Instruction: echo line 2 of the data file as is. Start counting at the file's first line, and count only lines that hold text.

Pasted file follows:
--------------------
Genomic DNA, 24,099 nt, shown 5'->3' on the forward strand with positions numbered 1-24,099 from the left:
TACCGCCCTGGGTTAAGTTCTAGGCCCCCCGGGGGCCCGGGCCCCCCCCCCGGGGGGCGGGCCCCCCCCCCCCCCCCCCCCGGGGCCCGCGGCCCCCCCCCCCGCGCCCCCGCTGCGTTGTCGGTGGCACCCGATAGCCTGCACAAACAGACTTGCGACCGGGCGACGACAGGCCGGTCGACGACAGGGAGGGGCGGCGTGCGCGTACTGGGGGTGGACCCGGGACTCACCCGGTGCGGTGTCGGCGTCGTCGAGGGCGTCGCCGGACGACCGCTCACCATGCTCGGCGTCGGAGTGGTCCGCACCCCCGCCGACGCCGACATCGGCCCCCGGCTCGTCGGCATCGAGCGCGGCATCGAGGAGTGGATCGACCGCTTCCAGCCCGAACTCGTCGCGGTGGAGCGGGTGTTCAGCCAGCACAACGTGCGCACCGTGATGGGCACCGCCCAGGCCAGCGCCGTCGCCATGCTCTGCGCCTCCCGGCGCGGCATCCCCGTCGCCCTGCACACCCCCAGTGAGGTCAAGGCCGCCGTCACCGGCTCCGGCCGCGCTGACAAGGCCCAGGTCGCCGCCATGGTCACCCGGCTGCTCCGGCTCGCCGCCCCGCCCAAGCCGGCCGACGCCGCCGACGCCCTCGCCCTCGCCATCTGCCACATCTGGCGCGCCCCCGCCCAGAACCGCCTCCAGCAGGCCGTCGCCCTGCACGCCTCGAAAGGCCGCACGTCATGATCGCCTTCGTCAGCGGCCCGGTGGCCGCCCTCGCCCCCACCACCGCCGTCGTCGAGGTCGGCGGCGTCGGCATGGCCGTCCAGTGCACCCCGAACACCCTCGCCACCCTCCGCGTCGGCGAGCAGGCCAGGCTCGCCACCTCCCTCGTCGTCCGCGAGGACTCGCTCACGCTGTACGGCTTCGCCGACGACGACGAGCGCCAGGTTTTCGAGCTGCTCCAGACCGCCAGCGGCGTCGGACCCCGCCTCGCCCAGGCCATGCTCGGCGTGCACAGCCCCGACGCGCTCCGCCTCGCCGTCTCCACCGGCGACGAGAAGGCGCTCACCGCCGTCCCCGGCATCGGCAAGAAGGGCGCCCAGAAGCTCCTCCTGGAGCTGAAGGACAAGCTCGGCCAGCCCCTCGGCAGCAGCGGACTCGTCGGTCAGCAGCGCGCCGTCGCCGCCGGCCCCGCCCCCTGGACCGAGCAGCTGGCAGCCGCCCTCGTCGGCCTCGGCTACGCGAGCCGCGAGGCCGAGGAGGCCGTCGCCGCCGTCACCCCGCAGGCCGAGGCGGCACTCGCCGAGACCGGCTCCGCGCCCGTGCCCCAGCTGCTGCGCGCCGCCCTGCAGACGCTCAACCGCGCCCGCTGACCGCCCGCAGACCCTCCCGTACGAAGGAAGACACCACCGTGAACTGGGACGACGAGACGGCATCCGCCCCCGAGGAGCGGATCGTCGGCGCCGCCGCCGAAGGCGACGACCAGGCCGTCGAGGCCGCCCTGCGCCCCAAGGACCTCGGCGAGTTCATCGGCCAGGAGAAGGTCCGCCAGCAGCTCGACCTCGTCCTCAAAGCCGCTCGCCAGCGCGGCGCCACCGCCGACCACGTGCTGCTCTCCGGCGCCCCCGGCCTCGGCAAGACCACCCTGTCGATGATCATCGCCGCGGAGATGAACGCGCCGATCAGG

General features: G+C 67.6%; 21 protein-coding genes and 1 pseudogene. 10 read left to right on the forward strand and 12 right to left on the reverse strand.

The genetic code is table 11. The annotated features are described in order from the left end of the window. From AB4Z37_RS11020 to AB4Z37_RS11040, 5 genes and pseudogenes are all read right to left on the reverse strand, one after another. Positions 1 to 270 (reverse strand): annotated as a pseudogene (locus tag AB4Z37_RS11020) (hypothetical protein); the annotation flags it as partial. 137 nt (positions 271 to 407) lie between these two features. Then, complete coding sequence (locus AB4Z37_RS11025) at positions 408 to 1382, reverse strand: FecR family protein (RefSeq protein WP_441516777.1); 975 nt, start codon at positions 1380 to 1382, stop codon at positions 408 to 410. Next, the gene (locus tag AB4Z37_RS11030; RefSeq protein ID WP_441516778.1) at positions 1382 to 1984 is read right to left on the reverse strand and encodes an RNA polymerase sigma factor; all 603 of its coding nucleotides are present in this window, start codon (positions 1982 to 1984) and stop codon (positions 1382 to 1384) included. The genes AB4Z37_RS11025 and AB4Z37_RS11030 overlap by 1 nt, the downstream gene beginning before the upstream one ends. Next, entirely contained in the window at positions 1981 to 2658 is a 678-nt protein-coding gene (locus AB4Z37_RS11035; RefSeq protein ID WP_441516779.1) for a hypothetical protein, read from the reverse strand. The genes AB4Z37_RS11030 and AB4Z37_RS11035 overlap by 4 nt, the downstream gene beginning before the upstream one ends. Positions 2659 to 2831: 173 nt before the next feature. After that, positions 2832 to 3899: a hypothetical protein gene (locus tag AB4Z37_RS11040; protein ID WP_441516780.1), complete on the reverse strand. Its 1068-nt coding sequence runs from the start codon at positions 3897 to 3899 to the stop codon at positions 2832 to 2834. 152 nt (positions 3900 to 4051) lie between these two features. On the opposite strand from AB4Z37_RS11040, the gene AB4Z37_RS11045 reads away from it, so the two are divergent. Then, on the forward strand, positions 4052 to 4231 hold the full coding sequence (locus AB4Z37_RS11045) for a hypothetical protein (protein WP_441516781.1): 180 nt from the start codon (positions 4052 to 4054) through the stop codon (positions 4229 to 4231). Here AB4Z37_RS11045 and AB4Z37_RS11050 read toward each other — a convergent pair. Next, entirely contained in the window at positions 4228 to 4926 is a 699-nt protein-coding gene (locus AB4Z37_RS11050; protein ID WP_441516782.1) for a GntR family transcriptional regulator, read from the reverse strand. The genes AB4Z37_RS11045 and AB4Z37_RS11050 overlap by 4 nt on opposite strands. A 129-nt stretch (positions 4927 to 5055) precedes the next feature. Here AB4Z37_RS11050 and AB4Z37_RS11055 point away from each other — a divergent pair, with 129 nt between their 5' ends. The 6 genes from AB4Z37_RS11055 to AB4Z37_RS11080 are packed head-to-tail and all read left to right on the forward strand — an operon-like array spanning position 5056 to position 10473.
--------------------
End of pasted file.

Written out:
TACCGCCCTGGGTTAAGTTCTAGGCCCCCCGGGGGCCCGGGCCCCCCCCCCGGGGGGCGGGCCCCCCCCCCCCCCCCCCCCGGGGCCCGCGGCCCCCCCCCCCGCGCCCCCGCTGCGTTGTCGGTGGCACCCGATAGCCTGCACAAACAGACTTGCGACCGGGCGACGACAGGCCGGTCGACGACAGGGAGGGGCGGCGTGCGCGTACTGGGGGTGGACCCGGGACTCACCCGGTGCGGTGTCGGCGTCGTCGAGGGCGTCGCCGGACGACCGCTCACCATGCTCGGCGTCGGAGTGGTCCGCACCCCCGCCGACGCCGACATCGGCCCCCGGCTCGTCGGCATCGAGCGCGGCATCGAGGAGTGGATCGACCGCTTCCAGCCCGAACTCGTCGCGGTGGAGCGGGTGTTCAGCCAGCACAACGTGCGCACCGTGATGGGCACCGCCCAGGCCAGCGCCGTCGCCATGCTCTGCGCCTCCCGGCGCGGCATCCCCGTCGCCCTGCACACCCCCAGTGAGGTCAAGGCCGCCGTCACCGGCTCCGGCCGCGCTGACAAGGCCCAGGTCGCCGCCATGGTCACCCGGCTGCTCCGGCTCGCCGCCCCGCCCAAGCCGGCCGACGCCGCCGACGCCCTCGCCCTCGCCATCTGCCACATCTGGCGCGCCCCCGCCCAGAACCGCCTCCAGCAGGCCGTCGCCCTGCACGCCTCGAAAGGCCGCACGTCATGATCGCCTTCGTCAGCGGCCCGGTGGCCGCCCTCGCCCCCACCACCGCCGTCGTCGAGGTCGGCGGCGTCGGCATGGCCGTCCAGTGCACCCCGAACACCCTCGCCACCCTCCGCGTCGGCGAGCAGGCCAGGCTCGCCACCTCCCTCGTCGTCCGCGAGGACTCGCTCACGCTGTACGGCTTCGCCGACGACGACGAGCGCCAGGTTTTCGAGCTGCTCCAGACCGCCAGCGGCGTCGGACCCCGCCTCGCCCAGGCCATGCTCGGCGTGCACAGCCCCGACGCGCTCCGCCTCGCCGTCTCCACCGGCGACGAGAAGGCGCTCACCGCCGTCCCCGGCATCGGCAAGAAGGGCGCCCAGAAGCTCCTCCTGGAGCTGAAGGACAAGCTCGGCCAGCCCCTCGGCAGCAGCGGACTCGTCGGTCAGCAGCGCGCCGTCGCCGCCGGCCCCGCCCCCTGGACCGAGCAGCTGGCAGCCGCCCTCGTCGGCCTCGGCTACGCGAGCCGCGAGGCCGAGGAGGCCGTCGCCGCCGTCACCCCGCAGGCCGAGGCGGCACTCGCCGAGACCGGCTCCGCGCCCGTGCCCCAGCTGCTGCGCGCCGCCCTGCAGACGCTCAACCGCGCCCGCTGACCGCCCGCAGACCCTCCCGTACGAAGGAAGACACCACCGTGAACTGGGACGACGAGACGGCATCCGCCCCCGAGGAGCGGATCGTCGGCGCCGCCGCCGAAGGCGACGACCAGGCCGTCGAGGCCGCCCTGCGCCCCAAGGACCTCGGCGAGTTCATCGGCCAGGAGAAGGTCCGCCAGCAGCTCGACCTCGTCCTCAAAGCCGCTCGCCAGCGCGGCGCCACCGCCGACCACGTGCTGCTCTCCGGCGCCCCCGGCCTCGGCAAGACCACCCTGTCGATGATCATCGCCGCGGAGATGAACGCGCCGATCAGG